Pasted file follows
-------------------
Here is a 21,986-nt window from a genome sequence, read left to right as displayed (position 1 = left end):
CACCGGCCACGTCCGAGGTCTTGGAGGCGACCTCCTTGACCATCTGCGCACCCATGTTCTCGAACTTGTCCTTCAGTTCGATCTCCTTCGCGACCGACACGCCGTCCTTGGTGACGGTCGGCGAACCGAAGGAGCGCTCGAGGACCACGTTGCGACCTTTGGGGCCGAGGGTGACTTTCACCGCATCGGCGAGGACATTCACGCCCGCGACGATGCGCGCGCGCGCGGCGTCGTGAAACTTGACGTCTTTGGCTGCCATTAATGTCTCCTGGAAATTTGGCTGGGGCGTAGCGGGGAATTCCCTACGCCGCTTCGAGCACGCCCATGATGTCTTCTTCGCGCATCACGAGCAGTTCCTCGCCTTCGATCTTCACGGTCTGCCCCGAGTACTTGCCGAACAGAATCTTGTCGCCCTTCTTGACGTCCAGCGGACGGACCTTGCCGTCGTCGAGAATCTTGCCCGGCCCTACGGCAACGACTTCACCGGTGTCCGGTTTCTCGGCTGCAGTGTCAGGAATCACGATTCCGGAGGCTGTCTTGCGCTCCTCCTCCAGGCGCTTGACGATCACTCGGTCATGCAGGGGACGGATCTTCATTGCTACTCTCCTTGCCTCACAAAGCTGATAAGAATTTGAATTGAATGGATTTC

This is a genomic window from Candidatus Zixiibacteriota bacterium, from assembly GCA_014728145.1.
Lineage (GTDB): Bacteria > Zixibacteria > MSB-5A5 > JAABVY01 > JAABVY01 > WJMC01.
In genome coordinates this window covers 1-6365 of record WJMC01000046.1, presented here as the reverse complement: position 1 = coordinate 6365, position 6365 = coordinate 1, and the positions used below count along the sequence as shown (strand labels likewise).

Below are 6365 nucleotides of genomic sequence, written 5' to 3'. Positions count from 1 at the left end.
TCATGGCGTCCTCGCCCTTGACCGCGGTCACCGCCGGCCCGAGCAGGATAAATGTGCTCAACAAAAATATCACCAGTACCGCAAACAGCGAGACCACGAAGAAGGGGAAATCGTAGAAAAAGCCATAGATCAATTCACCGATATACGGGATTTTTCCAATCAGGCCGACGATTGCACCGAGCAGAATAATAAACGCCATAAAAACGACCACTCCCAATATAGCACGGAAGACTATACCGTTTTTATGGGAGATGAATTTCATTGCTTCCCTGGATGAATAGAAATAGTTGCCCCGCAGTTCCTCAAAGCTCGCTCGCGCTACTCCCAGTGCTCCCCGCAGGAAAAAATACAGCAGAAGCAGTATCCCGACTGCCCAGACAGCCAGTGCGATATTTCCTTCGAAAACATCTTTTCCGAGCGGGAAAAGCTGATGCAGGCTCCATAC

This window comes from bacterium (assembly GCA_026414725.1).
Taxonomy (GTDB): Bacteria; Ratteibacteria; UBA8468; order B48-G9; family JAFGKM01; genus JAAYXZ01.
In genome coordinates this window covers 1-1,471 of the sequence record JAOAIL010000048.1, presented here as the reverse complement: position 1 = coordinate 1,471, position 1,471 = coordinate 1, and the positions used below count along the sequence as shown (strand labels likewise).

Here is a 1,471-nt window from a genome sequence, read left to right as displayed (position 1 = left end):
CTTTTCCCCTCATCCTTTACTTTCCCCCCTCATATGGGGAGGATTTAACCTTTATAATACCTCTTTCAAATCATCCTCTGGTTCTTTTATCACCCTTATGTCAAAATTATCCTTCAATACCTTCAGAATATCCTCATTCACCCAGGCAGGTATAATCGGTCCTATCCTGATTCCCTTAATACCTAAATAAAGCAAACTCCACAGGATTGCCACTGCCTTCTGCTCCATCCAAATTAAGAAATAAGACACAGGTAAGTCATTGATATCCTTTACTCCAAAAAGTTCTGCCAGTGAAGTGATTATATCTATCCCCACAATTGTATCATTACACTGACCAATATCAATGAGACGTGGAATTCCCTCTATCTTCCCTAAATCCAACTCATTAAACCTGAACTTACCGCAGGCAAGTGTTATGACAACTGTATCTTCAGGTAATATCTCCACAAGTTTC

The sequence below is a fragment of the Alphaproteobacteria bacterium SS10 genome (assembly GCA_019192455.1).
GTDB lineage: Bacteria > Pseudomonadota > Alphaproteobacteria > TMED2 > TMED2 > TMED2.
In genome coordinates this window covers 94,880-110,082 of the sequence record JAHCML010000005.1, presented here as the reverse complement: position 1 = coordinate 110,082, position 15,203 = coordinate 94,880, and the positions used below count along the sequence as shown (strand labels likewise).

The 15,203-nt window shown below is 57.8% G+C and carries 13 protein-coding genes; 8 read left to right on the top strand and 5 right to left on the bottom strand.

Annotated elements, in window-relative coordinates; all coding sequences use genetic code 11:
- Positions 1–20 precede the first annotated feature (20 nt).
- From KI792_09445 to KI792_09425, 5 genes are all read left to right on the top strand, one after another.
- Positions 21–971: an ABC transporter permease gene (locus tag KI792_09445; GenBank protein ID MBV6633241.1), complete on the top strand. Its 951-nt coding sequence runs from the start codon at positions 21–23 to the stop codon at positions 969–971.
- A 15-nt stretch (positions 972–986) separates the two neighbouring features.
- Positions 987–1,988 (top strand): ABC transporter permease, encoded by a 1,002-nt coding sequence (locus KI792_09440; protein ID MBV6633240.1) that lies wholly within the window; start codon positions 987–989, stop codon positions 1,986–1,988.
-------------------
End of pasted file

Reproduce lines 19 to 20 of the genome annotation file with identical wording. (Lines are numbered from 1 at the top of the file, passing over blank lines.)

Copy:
- From KI792_09445 to KI792_09425, 5 genes are all read left to right on the top strand, one after another.
- Positions 21–971: an ABC transporter permease gene (locus tag KI792_09445; GenBank protein ID MBV6633241.1), complete on the top strand. Its 951-nt coding sequence runs from the start codon at positions 21–23 to the stop codon at positions 969–971.